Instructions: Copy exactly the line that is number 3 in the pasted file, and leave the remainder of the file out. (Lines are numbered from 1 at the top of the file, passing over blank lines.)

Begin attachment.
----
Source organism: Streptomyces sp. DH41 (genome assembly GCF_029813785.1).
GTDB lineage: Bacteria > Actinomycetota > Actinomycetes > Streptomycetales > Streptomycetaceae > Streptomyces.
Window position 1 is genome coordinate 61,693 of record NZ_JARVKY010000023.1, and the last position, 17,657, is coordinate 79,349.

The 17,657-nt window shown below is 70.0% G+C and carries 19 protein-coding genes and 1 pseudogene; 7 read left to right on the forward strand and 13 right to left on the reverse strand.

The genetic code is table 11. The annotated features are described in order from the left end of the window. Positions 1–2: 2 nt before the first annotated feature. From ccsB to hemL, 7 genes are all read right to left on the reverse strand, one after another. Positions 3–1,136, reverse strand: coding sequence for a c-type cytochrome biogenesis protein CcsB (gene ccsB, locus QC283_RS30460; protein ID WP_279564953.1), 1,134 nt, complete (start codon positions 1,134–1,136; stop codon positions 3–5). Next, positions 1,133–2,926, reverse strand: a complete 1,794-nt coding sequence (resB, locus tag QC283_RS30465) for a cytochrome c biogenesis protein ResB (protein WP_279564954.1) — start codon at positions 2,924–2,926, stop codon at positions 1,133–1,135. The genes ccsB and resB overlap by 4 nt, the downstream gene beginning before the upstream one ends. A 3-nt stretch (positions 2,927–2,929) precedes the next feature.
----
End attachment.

Window position 1 is genome coordinate 61,693 of record NZ_JARVKY010000023.1, and the last position, 17,657, is coordinate 79,349.